6. Vomel T. The effect of a nonspecific immunostimulant on the phagocytosis of erythrocytes and ink by the reticulohistiocyte system in the isolated, perfused liver of rats of various ages [in German; English abstract]. Arzneimittelforschung . 1984;34:691-695.
11. Brinkeborn R, Shah D, Geissbuhler S, et al. Echinaforce in the treatment of acute colds. Results of a placebo-controlled double-blind study carried out in Sweden. Schweiz Zschr Ganzheits Medizin . 1998;10:26-29.
13. Lindenmuth GF, Lindenmuth EB. The efficacy of echinacea compound herbal tea preparation on the severity and duration of upper respiratory and flu symptoms: a randomized, double-blind placebo-controlled study . J Altern Complement Med . 2000;6:327-334.
15. Schulten B, Bulitta M, Ballering-Bruhl B, et al. Efficacy of Echinacea purpurea in patients with a common cold. A placebo-controlled, randomised, double-blind clinical trial. Arzneimittelforschung. 2001;51:563-568.
17. Schulten B, Bulitta M, Ballering-Bruhl B, et al. Efficacy of Echinacea purpurea in patients with a common cold. A placebo-controlled, randomised, double-blind clinical trial. Arzneimittelforschung. 2001;51:563-568.
18. Brinkeborn R, Shah D, Geissbuhler S, et al. Echinaforce in the treatment of acute colds. Results of a placebo-controlled double-blind study carried out in Sweden. Schweiz Zschr Ganzheits Medizin . 1998;10:26-29.
20. Melchart D, Walther E, Linde K, et al. Echinacea root extracts for the prevention of upper respiratory tract infections: a double-blind, placebo-controlled randomized trial. Arch Fam Med . 1998;7:541-545.
21. Grimm W, Muller H. A randomized controlled trial of the effect of fluid extract of Echinacea purpurea on the incidence and severity of colds and respiratory infections. Am J Med. 1999;106:138-143.
22. Schoneberger D. The influence of immune-stimulating effects of pressed juice from Echinacea purpurea on the course and severity of colds. (Results of a double-blind study) [translated from German]. Forum Immunol. 1992;8:2-12.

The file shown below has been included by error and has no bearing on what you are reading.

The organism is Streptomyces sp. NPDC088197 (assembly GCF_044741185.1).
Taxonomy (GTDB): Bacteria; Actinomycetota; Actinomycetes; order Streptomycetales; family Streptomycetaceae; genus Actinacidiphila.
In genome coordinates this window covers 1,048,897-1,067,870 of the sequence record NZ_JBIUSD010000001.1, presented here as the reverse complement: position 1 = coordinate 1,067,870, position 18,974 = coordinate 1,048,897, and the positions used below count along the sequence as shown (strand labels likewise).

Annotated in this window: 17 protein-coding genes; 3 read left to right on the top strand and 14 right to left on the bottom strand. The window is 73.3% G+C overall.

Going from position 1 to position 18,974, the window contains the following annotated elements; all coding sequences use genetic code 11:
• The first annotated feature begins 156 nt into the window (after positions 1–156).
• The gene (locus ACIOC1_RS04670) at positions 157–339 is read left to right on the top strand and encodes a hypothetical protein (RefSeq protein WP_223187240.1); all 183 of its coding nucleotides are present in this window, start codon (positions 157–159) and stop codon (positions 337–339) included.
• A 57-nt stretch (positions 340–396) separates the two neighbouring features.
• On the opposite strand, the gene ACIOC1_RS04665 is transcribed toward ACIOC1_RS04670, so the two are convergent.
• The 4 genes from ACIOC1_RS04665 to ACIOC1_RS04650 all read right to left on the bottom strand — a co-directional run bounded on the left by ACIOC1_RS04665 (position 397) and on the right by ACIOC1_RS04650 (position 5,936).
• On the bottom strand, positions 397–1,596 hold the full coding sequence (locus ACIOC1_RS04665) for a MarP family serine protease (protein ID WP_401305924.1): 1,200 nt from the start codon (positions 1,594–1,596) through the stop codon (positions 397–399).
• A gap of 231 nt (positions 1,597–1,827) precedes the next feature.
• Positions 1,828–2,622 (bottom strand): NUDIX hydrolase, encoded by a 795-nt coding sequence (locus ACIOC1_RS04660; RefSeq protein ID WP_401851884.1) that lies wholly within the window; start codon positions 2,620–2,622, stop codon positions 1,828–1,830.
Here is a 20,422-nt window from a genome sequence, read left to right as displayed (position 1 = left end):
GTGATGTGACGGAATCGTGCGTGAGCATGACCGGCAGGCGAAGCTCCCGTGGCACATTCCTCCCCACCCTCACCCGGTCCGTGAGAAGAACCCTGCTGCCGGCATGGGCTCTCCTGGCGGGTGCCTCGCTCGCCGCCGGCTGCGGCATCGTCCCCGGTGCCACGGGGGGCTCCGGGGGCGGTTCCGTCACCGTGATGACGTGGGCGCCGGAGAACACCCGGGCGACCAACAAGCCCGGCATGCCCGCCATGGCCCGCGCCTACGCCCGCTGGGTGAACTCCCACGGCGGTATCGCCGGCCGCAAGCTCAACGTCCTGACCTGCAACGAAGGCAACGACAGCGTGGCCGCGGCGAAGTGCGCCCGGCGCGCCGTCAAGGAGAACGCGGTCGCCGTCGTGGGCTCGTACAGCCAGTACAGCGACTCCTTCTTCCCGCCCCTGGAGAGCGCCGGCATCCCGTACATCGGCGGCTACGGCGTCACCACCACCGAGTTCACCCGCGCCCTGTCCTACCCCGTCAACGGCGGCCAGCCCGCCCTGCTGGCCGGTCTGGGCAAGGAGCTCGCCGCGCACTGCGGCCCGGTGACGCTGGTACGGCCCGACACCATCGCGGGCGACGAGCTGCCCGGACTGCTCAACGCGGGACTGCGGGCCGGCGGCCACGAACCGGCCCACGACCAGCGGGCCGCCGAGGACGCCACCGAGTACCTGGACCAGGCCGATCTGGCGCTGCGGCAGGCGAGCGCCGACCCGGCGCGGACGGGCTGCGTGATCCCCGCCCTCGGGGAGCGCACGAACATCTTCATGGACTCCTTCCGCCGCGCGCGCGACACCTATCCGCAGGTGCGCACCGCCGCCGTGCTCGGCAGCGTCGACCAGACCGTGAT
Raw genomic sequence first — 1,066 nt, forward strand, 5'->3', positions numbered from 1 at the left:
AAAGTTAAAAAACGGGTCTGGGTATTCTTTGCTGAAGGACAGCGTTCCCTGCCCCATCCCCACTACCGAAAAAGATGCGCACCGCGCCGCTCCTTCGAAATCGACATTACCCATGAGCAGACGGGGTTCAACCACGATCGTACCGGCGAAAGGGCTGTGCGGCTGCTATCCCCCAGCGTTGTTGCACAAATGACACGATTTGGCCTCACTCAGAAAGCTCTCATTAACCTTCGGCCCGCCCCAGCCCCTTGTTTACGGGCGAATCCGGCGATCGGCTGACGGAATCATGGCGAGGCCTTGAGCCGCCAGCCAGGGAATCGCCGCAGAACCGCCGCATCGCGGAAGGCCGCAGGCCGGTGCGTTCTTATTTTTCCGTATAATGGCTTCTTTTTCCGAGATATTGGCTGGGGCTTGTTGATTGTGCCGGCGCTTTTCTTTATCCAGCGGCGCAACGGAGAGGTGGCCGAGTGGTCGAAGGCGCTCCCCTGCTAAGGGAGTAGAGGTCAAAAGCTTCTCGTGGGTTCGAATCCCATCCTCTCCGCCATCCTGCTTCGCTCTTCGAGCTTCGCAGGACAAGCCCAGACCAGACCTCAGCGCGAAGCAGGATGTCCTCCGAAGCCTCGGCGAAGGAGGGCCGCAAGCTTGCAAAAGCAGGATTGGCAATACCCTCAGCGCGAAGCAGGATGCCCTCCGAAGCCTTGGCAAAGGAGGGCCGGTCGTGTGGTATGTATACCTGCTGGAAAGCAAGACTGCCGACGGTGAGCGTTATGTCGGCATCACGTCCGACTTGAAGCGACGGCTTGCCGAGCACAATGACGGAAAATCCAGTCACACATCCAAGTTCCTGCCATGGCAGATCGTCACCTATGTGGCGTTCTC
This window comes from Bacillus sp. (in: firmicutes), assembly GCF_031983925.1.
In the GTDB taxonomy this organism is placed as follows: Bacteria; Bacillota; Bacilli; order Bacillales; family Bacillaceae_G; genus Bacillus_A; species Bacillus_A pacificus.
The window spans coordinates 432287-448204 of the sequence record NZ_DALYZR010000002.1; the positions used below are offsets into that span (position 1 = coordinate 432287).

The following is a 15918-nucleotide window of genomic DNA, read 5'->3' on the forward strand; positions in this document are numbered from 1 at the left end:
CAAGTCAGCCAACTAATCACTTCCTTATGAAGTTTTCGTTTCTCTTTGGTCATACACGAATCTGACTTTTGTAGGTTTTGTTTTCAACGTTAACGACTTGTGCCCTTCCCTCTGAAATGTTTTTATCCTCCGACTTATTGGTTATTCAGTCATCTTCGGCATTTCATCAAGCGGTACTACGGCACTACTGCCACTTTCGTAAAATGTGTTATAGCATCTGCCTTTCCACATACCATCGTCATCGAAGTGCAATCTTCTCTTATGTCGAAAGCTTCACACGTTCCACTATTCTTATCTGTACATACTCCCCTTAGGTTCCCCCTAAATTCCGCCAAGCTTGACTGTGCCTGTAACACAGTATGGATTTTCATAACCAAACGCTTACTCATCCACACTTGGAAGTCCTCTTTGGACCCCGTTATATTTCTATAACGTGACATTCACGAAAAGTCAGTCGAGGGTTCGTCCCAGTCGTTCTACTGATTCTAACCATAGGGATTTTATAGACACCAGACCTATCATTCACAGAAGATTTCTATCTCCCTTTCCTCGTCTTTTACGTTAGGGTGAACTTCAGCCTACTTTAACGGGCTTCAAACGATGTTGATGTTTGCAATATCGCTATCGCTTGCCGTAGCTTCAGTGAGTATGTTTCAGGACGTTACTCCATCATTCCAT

25. Schmidt U, Albrecht M, Schenk N. Immunostimulator decreases the frequency of influenza-like syndromes. Double-blind placebo-controlled trial on 646 students of the University of Cologne [in German; English abstract]. Natur und Ganzheitsmedizin. 1990;3:277-281.
32. Ondrizek RR, Chan PJ, Patton WC, et al. An alternative medicine study of herbal effects on the penetration of zona-free hamster oocytes and the integrity of sperm deoxyribonucleic acid. Fertil Steril. 1999;71:517-522.
37. Schwarz E, Metzler J, Diedrich JP, et al. Oral administration of freshly expressed juice of echinacea purpurea herbs fail to stimulate the nonspecific immune response in healthy young men: results of a double-blind, placebo-controlled crossover study. J Immunother. 2002;25:413-420.
39. Lindenmuth GF, Lindenmuth EB. The efficacy of Echinacea compound herbal tea preparation on the severity and duration of upper respiratory and flu symptoms: a randomized, double-blind placebo-controlled study. J Altern Complement Med . 2000;6:327-334.
42. Cundell DR, Matrone MA, Ratajczak P, et al. The effect of aerial parts of Echinacea on the circulating white cell levels and selected immune functions of the aging male Sprague-Dawley rat. Int Immunopharmacol . 2003;3:1041-1048.
43. Hauke W, Kohler G, Henneicke-Von Zepelin HH, et al. Esberitox((R)) N as Supportive Therapy when Providing Standard Antibiotic Treatment in Subjects with a Severe Bacterial Infection (Acute Exacerbation of Chronic Bronchitis). a multicentric, prospective, double-blind, placebo-controlled study. Chemotherapy . 2002;48:259-266.